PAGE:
Start your morning on purpose, at a specific time. And for God’s sake stop hitting the snooze button. That extra nine minutes can be quite productive if you’re awake and it won’t help you feel better. If anything, it will make you even more tired and groggy than you were the first time the alarm went off.

        Just get up. Get out of your bed. If you really want to go back to bed, promise yourself a nap later in the day. Even better, try a coffee nap later on. They’re better than coffee or naps alone.

        One of the most important factors to waking up early is getting enough sleep. Let’s talk about sleep for a minute…

        4. How to Get Better Sleep

        how to get better sleep

          “When I woke up this morning my girlfriend asked me, ‘Did you sleep good?’ I said ‘No, I made a few mistakes.'” -Steven Wright

          If you’re not getting a good night’s sleep, your not going to have a very productive morning. Here are some tips for getting better sleep:

          1. Avoid caffeine and alcohol within the last eight hours of your day.
          2. Get a high quality mattress and pillow. They make a difference.
          3. Make sure the temperature is at a comfortable setting for you.
          4. Avoid heavy meals at night. They decrease sleep quality.
          5. Avoid “blue light” during the last few hours before bed.
          6. Use visualizations when going to sleep. They are quite effective.
          7. Use sleep technologies, such as black out curtains and sleep monitors.
          8. Exercise regularly. Studies have shown that people who do, sleep better.

          Now that you know how to sleep, let’s move on to morning time. For many, a morning isn’t complete without a cup of coffee. Should caffeine be part of your morning routine? Perhaps, but you should use caffeine strategically.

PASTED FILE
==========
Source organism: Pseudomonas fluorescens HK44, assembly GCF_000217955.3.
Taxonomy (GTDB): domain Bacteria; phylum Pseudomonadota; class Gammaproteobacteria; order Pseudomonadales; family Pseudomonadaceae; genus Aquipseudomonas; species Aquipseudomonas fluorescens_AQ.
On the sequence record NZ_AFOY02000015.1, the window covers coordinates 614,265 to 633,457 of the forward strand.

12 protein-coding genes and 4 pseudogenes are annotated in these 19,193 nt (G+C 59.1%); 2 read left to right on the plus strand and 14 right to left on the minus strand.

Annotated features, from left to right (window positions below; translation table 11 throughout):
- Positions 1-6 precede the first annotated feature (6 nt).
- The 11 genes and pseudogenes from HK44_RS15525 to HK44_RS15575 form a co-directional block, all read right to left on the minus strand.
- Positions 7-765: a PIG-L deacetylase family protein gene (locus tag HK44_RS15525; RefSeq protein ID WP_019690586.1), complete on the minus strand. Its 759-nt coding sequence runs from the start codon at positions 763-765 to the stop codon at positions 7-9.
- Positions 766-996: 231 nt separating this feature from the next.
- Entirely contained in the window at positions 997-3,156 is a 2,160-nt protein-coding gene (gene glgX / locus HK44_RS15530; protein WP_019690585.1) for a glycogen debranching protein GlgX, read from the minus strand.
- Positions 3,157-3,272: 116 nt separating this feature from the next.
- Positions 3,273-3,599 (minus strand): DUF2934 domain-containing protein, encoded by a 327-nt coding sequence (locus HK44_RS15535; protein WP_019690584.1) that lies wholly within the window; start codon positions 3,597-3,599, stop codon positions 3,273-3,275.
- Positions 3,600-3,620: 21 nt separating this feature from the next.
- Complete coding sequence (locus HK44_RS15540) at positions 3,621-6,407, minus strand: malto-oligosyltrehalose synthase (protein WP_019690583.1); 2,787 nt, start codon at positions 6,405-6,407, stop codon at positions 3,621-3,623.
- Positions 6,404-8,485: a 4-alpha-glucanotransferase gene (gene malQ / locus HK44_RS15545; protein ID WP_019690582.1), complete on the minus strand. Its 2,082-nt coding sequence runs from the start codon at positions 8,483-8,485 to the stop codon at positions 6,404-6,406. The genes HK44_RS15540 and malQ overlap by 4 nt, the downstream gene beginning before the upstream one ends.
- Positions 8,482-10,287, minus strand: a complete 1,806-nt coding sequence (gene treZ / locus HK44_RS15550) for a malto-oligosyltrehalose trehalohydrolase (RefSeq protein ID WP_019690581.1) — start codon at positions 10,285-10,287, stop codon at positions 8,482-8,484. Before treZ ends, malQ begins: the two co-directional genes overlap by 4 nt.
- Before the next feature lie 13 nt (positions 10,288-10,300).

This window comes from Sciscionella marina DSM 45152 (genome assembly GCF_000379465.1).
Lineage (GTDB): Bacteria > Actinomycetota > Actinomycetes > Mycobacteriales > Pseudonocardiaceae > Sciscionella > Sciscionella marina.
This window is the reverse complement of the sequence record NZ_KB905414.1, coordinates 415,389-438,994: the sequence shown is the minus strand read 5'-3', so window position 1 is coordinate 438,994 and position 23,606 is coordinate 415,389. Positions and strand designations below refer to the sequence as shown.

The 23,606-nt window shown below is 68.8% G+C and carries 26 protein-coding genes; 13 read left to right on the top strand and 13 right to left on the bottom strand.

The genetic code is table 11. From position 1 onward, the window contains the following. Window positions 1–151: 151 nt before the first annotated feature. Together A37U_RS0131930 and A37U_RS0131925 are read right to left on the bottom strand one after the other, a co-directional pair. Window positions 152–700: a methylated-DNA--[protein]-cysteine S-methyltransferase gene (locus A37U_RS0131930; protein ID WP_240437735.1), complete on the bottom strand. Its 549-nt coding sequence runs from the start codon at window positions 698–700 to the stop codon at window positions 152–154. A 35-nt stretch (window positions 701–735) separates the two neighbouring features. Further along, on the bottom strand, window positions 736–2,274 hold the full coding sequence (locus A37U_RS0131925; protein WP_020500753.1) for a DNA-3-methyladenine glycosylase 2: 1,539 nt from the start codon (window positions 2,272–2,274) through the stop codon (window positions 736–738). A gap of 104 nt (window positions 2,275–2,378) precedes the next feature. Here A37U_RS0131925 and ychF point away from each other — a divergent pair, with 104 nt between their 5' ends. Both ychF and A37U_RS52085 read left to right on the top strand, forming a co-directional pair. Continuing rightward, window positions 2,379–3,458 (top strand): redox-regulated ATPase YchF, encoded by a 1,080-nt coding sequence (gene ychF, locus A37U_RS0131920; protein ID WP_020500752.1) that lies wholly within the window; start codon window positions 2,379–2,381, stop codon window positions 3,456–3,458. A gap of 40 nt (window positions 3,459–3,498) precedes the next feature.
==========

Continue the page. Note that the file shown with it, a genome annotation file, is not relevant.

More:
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          5. How to Effectively Use Caffeine

          caffeine mornings

            Caffeine can be your best friend or your worst enemy. If you have ever had a caffeine withdrawal headache, you know what I mean about the latter. There are highly effective, healthy ways to use caffeine, but first, I have a challenge for you.

            If you consume caffeine on a daily basis, try completely cutting it out for a couple weeks. At least one week. This will allow your body to reset your tolerance to caffeine, thus making it more effective when you start using it again. It is a drug after all.

            Once you have cut the caffeine and are ready to add it back to your life (oh caffeine, how sweet thou art), try some of the following ideas:

            1. Drink coffee or tea over a longer period of time. This will release the caffeine more steadily, over a longer period, which will help sustain your energy levels instead of spiking and crashing.
            2. Drink water first, before the coffee. Hydrating your body can increase your energy and you may not even need the coffee. Or you can instead use caffeine later in the day when you start to lose energy.
            3. Don’t go back to drinking coffee daily (switch to decaf if you must). Use caffeine when you need it. It will be much more effective to only use caffeine when you have a big job to do or when you need an extra boost.
            4. Don’t be so quick to grab a second cup of coffee or tea. You may not need it, or it may be more effective to save it for later. Give the caffeine time to start working. Wait before you make the quick decision to grab another cup.
            5. Eat before your coffee. Consuming caffeine on an empty stomach can be a bad thing. I admit that I like taking caffeine on an empty stomach when I really want to get a boost and it is very effective for that, but don’t make it a habit. Here’s why:

            “Drinking coffee on an empty stomach, such as first thing in the morning, stimulates hydrochloric acid production. This can be a problem because HCl should only be produced to digest meals. If your body has to make HCl more often in response to regular cups of coffee, it may have difficulty producing enough to deal with a large meal.” Source.